Last night, Michael and I went to one of my favorite steak restaurants for my birthday weekend. The waitress was so friendly and cheerful. The food was delicious. It was a wonderfully perfect night.
Near the end of the dinner, I made a joke that the baby is starting to take up so much room that I can’t finish all of my food, despite how amazingly yummy it was. The waitress congratulated me and then asked me The Question.
“Is it your first?”
This isn’t the first time in this pregnancy that someone has asked me that question. I don’t really remember getting asked that question as much in my other two pregnancies. But maybe I’m more sensitive to this question now than before.
I don’t want to make people feel uncomfortable, especially strangers that I meet only briefly. But I also want to honor the memory of my daughter, whose ashes are held in an urn in our home. So, my go to answer is “sort of.”
Sometimes, I leave it at that. But last night, the waitress looked confused so I added, “We lost a daughter a couple years ago at 24 weeks.” Then, I saw the look. It’s a look of “oh no, I am going to make this woman cry.”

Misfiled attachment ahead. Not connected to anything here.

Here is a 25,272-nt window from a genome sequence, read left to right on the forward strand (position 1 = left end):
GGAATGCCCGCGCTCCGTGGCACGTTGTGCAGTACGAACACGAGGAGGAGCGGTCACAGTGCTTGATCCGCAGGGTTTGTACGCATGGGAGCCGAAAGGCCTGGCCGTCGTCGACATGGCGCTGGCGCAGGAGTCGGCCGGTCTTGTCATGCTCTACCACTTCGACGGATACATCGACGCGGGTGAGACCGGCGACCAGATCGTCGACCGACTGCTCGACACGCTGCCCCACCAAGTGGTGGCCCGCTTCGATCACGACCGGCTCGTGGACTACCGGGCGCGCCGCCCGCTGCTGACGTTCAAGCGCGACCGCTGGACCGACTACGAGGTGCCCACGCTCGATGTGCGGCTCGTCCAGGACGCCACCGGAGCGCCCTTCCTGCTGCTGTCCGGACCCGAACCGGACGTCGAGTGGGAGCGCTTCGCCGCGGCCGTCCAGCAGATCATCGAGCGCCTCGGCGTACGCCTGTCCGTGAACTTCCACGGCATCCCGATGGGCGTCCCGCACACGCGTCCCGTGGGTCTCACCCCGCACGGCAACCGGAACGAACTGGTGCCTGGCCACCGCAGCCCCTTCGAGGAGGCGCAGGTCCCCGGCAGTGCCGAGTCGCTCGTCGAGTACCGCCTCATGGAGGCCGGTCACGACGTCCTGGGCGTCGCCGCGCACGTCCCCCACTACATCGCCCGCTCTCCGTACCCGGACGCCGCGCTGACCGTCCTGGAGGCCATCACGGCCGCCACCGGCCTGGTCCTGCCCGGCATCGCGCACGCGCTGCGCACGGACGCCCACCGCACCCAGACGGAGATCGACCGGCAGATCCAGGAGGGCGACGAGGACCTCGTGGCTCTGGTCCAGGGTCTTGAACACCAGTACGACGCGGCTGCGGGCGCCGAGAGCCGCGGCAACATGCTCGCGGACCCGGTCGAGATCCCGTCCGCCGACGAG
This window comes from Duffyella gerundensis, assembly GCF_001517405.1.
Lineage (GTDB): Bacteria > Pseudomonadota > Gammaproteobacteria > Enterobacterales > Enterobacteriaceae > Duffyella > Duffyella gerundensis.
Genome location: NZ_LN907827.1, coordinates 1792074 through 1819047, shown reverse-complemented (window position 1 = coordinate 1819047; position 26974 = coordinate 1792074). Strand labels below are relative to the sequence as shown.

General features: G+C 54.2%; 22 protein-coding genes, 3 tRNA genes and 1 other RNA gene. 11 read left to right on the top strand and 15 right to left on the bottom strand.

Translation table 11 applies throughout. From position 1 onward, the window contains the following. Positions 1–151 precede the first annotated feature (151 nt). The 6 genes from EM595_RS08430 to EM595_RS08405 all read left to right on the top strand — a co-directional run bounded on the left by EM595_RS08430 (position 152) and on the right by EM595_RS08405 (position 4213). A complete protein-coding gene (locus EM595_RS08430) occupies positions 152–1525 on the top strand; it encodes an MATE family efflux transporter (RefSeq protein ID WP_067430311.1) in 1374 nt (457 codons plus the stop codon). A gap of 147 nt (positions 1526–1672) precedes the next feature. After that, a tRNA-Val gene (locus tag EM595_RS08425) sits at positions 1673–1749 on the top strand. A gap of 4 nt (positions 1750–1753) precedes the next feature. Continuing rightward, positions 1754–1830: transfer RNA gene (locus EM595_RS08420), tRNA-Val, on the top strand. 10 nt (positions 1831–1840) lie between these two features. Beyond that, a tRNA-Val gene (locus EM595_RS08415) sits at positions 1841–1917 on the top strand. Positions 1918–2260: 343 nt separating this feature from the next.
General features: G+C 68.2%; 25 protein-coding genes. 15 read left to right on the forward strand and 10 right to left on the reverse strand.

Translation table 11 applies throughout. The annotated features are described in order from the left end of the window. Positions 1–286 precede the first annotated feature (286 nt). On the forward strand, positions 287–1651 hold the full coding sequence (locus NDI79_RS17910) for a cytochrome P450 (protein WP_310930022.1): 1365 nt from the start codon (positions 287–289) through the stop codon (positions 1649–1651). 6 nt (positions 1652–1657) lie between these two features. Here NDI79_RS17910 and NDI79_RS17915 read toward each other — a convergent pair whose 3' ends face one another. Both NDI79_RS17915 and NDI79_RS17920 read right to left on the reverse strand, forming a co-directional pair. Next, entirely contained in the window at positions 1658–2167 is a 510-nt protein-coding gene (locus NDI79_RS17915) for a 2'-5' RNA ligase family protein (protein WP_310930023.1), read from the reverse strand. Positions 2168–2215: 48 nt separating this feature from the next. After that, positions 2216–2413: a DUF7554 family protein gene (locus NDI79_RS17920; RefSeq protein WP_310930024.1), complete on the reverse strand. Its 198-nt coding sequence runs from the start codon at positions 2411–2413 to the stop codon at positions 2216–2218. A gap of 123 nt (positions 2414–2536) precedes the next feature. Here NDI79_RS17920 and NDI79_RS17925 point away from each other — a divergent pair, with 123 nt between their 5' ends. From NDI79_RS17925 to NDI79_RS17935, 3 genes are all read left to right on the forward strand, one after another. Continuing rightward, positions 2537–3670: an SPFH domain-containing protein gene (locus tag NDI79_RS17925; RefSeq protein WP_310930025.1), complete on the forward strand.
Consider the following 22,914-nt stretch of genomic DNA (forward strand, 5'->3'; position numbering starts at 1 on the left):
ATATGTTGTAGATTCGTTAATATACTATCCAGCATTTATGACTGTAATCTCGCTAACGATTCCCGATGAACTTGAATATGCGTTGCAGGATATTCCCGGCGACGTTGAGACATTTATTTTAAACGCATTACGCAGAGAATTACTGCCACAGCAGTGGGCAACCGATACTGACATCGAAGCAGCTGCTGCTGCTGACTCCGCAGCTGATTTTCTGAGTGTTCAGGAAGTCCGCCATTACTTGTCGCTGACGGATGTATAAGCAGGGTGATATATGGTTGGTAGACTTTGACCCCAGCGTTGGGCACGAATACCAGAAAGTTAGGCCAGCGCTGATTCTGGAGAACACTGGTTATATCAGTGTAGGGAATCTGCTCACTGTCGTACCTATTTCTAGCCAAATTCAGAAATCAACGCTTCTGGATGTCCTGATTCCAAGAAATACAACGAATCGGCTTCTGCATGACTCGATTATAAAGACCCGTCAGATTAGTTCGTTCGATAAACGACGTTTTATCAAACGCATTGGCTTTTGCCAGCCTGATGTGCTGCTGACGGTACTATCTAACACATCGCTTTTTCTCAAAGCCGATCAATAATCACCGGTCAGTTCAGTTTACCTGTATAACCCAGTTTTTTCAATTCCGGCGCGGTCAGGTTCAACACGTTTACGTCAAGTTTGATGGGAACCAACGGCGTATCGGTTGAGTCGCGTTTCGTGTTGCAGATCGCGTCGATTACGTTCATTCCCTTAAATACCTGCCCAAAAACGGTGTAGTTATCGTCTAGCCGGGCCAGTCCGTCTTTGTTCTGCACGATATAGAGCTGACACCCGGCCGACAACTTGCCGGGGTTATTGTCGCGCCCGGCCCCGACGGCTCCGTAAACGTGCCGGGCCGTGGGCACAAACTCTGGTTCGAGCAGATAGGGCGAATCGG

Let me say right now, it doesn’t upset me to talk about my daughter. I might tear up, but to be honest, right now, that might be more about my pregnancy hormones than anything else. I can talk about her and smile at the same time. She is a precious memory to me, and I love her.
The conversation flowed into the new pregnancy and the excitement there. She called my new child an angel, and congratulated me again. When we got to the car, Michael and I talked about the conversation, and he called it “going off script.” It throws people off when you don’t say what is expected. But I find that it’s important sometimes to go off script.
It’s important to share with other people your story. I have seen God use “going off script” moments to reveal himself to others. Sometimes, it’s in the form of a kindred spirit. Sometimes it opens a door that wasn’t there before. And sometimes I may never know the impact that conversation may have on the other person. But the important thing is that I tell the story. I honor my daughter and God. And I celebrate the life within me, as well as the life God has given me.
Have you ever had a “going off script” opportunity? Did you see God working through that situation?